Balanced Budget, Yes. Amendment, No

Congress and the President are on the verge of accomplishing the unimaginable: agreement on a balanced federal budget by 2002. This newfound political will and governmental belt-tightening will stoke the economy, as interest rates decline and national saving and investment revive. Indeed, the Congressional Budget Office calculates that by 2030, real per capita gross domestic product could be 25% higher under a permanent balanced budget than if the budget were allowed to grow without restraint.

There's the rub: Keeping the budget in permanent balance will not be an easy task. Cuts in Medicare reimbursements to hospitals, doctors, and managed-care companies that the forthcoming agreement contains are fine as far as they go. But an aging population is pushing Medicare costs higher at a breathtaking pace, and growth in this entitlement will have to be checked permanently if the budget is to approach balance. Social Security, too, is due for some restructuring.

So what to do? Republicans think they have an answer--pass a balanced budget amendment to the Constitution and thereby ensure that fiscal discipline becomes the indispensable element of responsible government. The balanced budget amendment has enormous political appeal and at first blush seems reasonable. Most states and localities are required by law to operate in budgetary balance, the argument goes, so why not the federal government? What better way to force easy-spending legislators to shape up?

No question, budgetary balance is desirable. But seeking to achieve it through a constitutional amendment is foolish and irresponsible. The one being debated in the Senate would require the President to submit a balanced budget every year beginning in 2002 or two years after passage, whichever comes later. Congress could waive the requirement to enact a balanced budget only in the event of war or with a 3/5 vote in both houses. In the version being debated, not even recession is specifically cited as reason to waive the requirement--although the 3/5 rule could be used at such a time.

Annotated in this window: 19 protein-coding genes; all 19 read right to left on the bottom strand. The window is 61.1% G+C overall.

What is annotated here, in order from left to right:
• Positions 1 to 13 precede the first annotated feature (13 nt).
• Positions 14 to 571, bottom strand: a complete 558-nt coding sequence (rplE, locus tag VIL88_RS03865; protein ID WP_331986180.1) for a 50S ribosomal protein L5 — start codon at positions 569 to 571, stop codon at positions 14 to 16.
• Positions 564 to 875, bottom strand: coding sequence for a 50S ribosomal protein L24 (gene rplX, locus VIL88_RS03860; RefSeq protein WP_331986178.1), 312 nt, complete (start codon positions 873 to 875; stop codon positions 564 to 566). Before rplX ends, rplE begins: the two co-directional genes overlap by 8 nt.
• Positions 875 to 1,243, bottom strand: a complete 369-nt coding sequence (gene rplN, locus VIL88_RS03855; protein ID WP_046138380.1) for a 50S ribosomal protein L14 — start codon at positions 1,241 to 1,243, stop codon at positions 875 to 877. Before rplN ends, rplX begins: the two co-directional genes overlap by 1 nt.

It's not appropriate to liken the federal government and its budget to the states. For one thing, Washington follows its own accounting rules. Yes, the Social Security trust fund is counted as part of the unified budget. On the other hand, Washington doesn't have a capital budget, as most states do. More important, though, the difficulty with likening the federal government to the states is that states don't fight wars, and statehouses don't finance and direct countercyclical economic policy. Of course, if Congress cuts deeply into block grants to the states to keep the budget in balance at all costs, that would effectively shift the recession-fighting burden to the states. That prospect will not be lost on governors and state legislators, who may well derail state ratification of a balanced budget amendment. It's easy to see the appeal of this legislation for members of Congress who shun the extremely tough job of cutting spending or raising taxes. But flexibility, not intractability, is what the budget-balancing process demands.

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